Daily roundup of research and analysis from The Globe and Mail’s market strategist Scott Barlow
RBC analyst Geoffrey Kwan provided more detail on Canada’s red-hot mortgage binge and offered two top picks to play the theme,
“Investment thesis: We maintain our positive view on our mortgage coverage universe, as we believe it offers attractive valuation upside, reflecting: (1) continued favourable housing/mortgage activity; (2) stronger EPS growth driven by improving loan growth, loan loss reversals, non-interest income plus positive operating leverage; (3) OSFI potentially lifting its ban on share buybacks, dividend increases and special dividends sometime over the next year - this could lead to significant share buyback activity and dividend increases given increased excess capital generated during the ban; and (4) improving valuation multiples reflecting the factors above. We view HCG [Home Capital Group Inc.] and EQB [Equitable Group Inc.] as the best ways to play this theme. Existing home sales in Canada were up 53 per cent year-over-year in Q1/21 (up from +36% in Q4/20), driven by continued historically low mortgage rates and pandemic-driven desires for larger living spaces. For Canada’s major cities, Q1/21 home sales were +91% Y/Y for Vancouver; +89% for Calgary; +69% for Toronto; and +5% for Montréal.”
“@SBarlow_ROB RBC: How to play Canada’s mortgage binge’ – (research excerpt) Twitter
BoA U.S. quantitative strategist Savita Subramanian published a great report Thursday, but it was all charts, no text, which makes it difficult to summarize here.
I posted a few charts on social media.
Highlights included a chart showing the U.S. sectors with the highest expected profit growth rates from now until 2022 – energy, industrials and materials.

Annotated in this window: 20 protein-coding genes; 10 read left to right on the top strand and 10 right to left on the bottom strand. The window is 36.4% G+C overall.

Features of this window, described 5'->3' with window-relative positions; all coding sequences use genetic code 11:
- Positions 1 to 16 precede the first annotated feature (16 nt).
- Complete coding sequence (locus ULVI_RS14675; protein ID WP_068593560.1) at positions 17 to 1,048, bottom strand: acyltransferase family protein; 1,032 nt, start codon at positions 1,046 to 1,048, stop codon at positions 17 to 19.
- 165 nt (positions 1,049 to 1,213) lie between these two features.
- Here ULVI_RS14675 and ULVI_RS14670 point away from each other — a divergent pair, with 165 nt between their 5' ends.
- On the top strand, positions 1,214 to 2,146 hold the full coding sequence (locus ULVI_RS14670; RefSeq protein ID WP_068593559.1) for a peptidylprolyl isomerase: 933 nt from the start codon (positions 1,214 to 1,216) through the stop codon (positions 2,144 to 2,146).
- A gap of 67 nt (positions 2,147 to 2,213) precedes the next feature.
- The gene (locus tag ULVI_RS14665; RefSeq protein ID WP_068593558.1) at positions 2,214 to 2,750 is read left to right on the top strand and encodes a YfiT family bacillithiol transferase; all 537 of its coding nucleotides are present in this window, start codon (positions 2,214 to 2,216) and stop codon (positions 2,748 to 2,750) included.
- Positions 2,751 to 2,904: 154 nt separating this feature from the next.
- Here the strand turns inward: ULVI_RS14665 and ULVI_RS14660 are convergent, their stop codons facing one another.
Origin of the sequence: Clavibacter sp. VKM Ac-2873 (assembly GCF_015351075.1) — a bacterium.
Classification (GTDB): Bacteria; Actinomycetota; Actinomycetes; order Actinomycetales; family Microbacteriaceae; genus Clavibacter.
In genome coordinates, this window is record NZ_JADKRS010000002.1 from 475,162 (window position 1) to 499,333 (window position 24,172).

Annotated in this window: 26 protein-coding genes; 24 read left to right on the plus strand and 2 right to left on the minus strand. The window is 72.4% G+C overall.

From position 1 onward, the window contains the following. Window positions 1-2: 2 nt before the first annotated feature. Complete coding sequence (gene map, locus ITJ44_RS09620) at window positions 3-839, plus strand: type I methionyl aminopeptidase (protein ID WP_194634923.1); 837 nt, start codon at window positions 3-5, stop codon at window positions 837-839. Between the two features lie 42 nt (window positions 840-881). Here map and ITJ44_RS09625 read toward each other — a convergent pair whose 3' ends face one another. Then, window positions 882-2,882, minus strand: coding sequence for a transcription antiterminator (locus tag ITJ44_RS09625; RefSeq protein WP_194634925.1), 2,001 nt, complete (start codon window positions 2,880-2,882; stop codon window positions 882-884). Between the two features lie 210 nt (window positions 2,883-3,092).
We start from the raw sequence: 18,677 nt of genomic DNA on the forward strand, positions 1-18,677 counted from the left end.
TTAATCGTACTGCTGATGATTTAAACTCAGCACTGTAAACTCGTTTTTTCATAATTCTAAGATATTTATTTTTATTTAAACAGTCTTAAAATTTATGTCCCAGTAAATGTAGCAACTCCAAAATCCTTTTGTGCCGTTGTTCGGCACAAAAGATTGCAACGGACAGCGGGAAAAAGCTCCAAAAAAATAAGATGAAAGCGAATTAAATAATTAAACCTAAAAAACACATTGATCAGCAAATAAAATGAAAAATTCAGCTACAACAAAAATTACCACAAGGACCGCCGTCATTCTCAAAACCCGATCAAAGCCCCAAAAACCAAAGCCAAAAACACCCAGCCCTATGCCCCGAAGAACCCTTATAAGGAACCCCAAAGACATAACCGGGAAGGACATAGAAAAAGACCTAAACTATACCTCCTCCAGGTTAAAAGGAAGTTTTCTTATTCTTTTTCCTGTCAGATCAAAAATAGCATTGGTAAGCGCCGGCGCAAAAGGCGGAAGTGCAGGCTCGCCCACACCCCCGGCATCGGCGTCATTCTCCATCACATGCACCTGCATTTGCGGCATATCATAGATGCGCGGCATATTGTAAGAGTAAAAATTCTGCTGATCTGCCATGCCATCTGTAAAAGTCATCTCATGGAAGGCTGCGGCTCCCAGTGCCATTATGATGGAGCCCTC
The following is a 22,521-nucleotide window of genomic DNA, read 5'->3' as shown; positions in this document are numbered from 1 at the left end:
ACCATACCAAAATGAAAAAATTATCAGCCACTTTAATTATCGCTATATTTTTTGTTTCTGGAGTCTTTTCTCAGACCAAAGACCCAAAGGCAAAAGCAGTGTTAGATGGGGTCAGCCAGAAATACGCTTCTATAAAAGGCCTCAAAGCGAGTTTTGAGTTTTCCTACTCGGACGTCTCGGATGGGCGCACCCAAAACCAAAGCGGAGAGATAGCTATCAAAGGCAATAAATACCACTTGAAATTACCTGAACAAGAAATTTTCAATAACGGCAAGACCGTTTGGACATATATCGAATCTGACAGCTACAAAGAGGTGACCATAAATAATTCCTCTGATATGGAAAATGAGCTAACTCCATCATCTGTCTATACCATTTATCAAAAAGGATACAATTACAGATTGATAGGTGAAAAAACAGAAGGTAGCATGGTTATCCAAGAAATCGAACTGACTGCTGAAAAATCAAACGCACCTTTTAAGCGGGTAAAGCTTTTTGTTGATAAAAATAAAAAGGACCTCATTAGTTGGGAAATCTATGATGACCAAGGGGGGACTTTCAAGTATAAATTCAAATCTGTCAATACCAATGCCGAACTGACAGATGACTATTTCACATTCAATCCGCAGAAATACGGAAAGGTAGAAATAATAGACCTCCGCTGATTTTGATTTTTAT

Another chart showed BofA’s projections for global energy production. They expect renewable energy consumption to match fossil fuel sources in 2033. In 2040, they expect solar and wind power consumption to equal falling fossil fuel energy usage.
The last section of the report highlighted Ms. Subramanian’s concerns about technology stocks. The strategist notes that tech stocks are currently cheaper than they were in 2000, but trailing and forward earnings growth is much lower.
“@SBarlow_ROB Few good charts from a Subramanian report ( BoA) Tech is cheaper than 2000 but fundamentals weaker” – (table) Twitter
Credit Suisse U.S. equity strategist Jonathan Golub is bumping his S&P 500 target higher to reflect earnings growth well above consensus estimates,
“We are raising our 2021 S&P 500 price target to 4600 from 4300, representing 9.2% upside from current levels, and 22.5% for the year. We are also raising our 2021-22 EPS forecasts to $200 and $215 (from $185 and $210), implying 40.5% and 7.5% growth … In the early stages of an economic cycle, analysts tend to underestimate operating leverage, leading to positive revisions, a trend that can last 2-3 years. For example, on March 31, 1Q21 EPS was forecasted to grow 20%. With 71% of results in, it appears that EPS will finish closer to 44%. Between 2Q20-1Q21, results have topped estimates by 15-23%”
“@SBarlow_ROB CS’s Golub jacks S&P 500 target higher” – (research excerpt) Twitter
Diversion: “The Semi-Sadistic Seven-Minute Workout” – The New Yorker
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